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Next Generation Integrative MD Leader David Rakel, MD on ABIHM, CAHCIM and Family Medicine PDF Print E-mail
Written by John Weeks   

Next Generation Integrative MD Leader David Rakel, MD on ABIHM, CAHCIM and Family Medicine

Summary:  Integrative medicine is producing its second wave of leaders. Among these is David Rakel, MD. Rakel is a board member of the American Board of Integrative Holistic Medicine, an executive committee member of the Consortium of Academic Health Centers for Integrative Medicine and editor of the 1300 page tome Integrative Medicine. The Integrator spoke with Rakel recently about the movement, and his day job, at the University of Wisconsin School of Medicine, where his focus is on a new model of family medicine.
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primary care integrative medicine, family medicine, CAM
David Rakel, MD - integrative leader
David Rakel, MD
, was a family doctor in Driggs, Idaho, when the term “integrative medicine” was coined by Andrew Weil, MD, scarcely a dozen years ago. Rakel’s current resume suggests how far that movement has advanced.

I spoke with Rakel recently about his overlapping set of activities in a field which didn’t exist when he began his practice in Driggs. Rakel is board certified in family medicine, sports medicine, in holistic medicine and in interactive guided imagery. He has been awarded a number of teaching awards including the Baldwin E. Lloyd clinical teacher award, the UW Department of Family Medicine faculty excellence award, the Marc Hansen lecture award and the resident teacher-of-the-year award. Rakel has a special focus on moving integrative practices into primary care. Here is the interview.


Integrator: How did you get into the integrative medicine field?

Rakel: I was a country doctor in Driggs, Idaho. For 5 years, I practiced womb-to-tomb medicine.  I learned a lot about people. I saw the psychosocial nature of things, of auto-immune disease. I saw how pharmaceutical drugs dampen the mind-body connection. I also saw how some of my patients were taking supplements, getting acupuncture from others. I was curious. I began to read Andy Weil’s books, books on holistic medicine and mind-body medicine and traditional Chinese medicine.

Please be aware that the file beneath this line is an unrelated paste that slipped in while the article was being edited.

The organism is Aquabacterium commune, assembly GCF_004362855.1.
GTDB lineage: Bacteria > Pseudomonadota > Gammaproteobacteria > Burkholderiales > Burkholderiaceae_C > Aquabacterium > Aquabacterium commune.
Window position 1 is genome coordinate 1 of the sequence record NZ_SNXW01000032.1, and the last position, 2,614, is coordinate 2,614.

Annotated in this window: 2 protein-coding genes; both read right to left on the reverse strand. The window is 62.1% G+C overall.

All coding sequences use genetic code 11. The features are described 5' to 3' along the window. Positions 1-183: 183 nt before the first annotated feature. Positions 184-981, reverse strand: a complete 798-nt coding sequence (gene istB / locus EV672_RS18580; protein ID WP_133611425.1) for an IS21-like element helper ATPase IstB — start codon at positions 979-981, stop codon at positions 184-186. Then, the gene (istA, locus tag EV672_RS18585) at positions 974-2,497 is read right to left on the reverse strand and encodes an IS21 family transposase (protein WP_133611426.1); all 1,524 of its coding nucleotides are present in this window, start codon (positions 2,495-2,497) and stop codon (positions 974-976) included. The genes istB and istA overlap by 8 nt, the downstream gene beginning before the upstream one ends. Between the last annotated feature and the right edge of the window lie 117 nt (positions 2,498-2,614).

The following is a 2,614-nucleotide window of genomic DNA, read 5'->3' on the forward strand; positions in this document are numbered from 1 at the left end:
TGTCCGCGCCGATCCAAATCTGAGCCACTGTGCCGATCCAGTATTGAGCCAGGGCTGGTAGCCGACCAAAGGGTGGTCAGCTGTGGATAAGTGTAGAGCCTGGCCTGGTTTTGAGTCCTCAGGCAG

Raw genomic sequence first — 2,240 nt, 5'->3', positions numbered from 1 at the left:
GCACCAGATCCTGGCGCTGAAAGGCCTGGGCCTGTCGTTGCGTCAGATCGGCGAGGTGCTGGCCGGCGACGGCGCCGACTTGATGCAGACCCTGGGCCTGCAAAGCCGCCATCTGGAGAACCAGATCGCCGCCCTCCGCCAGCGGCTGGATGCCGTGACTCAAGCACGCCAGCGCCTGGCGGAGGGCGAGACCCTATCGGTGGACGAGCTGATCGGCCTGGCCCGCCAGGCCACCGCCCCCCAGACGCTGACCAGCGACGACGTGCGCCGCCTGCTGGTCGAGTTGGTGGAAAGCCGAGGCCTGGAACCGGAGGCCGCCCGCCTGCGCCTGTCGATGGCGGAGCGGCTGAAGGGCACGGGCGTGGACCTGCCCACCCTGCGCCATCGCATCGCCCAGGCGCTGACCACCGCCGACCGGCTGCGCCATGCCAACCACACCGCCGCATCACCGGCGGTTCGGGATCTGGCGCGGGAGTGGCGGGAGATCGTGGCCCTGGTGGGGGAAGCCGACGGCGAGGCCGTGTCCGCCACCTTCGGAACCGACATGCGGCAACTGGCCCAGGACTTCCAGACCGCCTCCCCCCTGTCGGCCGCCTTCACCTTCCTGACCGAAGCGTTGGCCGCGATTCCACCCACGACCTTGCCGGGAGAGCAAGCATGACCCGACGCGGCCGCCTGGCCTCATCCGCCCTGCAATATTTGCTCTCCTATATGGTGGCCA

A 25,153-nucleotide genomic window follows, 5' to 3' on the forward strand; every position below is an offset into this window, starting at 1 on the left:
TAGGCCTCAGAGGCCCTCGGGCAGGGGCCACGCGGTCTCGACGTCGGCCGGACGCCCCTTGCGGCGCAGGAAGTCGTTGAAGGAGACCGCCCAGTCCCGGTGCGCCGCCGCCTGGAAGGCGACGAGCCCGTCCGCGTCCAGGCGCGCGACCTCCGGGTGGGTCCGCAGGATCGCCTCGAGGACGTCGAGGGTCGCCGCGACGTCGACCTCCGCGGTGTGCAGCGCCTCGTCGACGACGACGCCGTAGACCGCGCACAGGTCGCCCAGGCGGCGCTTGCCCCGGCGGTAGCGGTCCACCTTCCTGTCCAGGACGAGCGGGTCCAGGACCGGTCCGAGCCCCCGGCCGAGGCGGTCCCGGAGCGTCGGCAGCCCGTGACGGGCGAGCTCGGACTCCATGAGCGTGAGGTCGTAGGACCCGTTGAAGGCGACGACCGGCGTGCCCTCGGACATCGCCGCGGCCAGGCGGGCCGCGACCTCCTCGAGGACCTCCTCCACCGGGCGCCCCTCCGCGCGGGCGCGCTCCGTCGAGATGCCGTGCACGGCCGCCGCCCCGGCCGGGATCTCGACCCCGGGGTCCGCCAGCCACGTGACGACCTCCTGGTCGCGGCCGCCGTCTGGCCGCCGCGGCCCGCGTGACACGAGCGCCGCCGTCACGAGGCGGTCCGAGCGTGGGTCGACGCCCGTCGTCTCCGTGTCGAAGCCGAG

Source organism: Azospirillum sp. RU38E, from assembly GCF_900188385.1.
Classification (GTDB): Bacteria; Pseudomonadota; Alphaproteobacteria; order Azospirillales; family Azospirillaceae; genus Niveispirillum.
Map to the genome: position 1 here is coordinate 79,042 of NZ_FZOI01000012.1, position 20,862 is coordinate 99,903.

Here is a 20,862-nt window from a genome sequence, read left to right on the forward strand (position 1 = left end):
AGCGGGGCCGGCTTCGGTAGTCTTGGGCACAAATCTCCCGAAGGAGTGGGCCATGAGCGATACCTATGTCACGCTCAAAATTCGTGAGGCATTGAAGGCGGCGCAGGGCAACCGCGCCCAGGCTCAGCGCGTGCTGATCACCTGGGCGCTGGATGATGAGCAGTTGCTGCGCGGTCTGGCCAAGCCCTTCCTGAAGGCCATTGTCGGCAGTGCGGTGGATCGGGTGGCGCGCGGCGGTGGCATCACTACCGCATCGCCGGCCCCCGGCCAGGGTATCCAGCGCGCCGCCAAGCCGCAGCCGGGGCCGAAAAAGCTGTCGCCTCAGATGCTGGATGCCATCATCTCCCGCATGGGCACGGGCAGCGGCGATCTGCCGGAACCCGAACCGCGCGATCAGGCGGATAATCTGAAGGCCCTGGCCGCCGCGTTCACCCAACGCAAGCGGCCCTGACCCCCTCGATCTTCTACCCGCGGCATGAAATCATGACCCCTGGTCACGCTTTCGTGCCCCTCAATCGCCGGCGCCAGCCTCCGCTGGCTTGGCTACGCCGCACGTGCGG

Integrator:  You’re a graduate of the University of Arizona residential fellowship in integrative medicine, correct?

"To me the goal – and this is a focus
of our program – is how do we bring
integrative medicine, or healing oriented
medicine into primary care.

So the approach, with either incorporating
therapies or practitioners such as
chiropractors or naturopathic physicians,
is through a patient-centered care model."

- David Rakel, MD
Rakel: I was in the 3rd class of the two-year residential training. The residential program isn’t there any longer. The fellowship is now a mix of onsite and distance learning. The program was excellent for me. It was like a two-year sabbatical in which I could be involved in a conversation about how to improve health care. I did most of the work compiling the Integrative Medicine book in the second year.

Integrator:  What did you learn clinically in the program? How has your practice changed?

Rakel:  The fellowship was a good, humbling experience. We had a lot of focus on our own health and wellness. We also had the opportunity to experience various treatments. I was drawn to some more than others. Osteopathic manipulative therapy and especially strain-counter-strain I learned from an osteopath in Tucson. Another area that attracted me is interactive guided imagery. I have since become certified in this practice. Health psychology and nutrition are the other main areas of my interest. In retrospect, the (integrative medicine) field at that time – a decade ago - was premature for systems-based learning.

Integrator:   How are these incorporated in your practice?

Rakel:  To me the goal – and this is a focus of our program at the University of Wisconsin – is how do we bring integrative medicine, or healing oriented medicine into primary care. So the approach, with either incorporating therapies or practitioners such as chiropractors or naturopathic physicians, is through a patient-centered care model. We use a health-oriented team which values relationship-centered insights into the person. We focus on quality of life measures and in understanding what will empower the individual to find health for themselves.

Integrator:  Say more about the strategy with primary care.

Characteristics of the S.O.S. –
"Salutogenesis Oriented Session"

  • Create health, not suppressing
  • Relationship-centered
  • Usually a 45 minute session
  • Get patients comfortable telling their story
  • "Not everyone needs or wants an SOS"

A model for exploring cost,
quality and provider satisfaction

Rakel: We’re trying to create health in specific populations – trying to create health instead of waiting for disease to come through the door. We know that just suppressing the pain is not getting to the root of things. We have an integrative medicine consult which we call an S.O.S. – Salutogenesis Oriented Session. This is usually a 45 minute session. We try to get patients to be comfortable telling their story.  We also incorporate the standard 15 minute and 30 minute slots, because not everyone needs or wants an SOS. We’re also looking at creating healing oriented teams. We have grants out for team care in diabetes, but we want create teams of professionals who focus on how to create health as well as manage disease.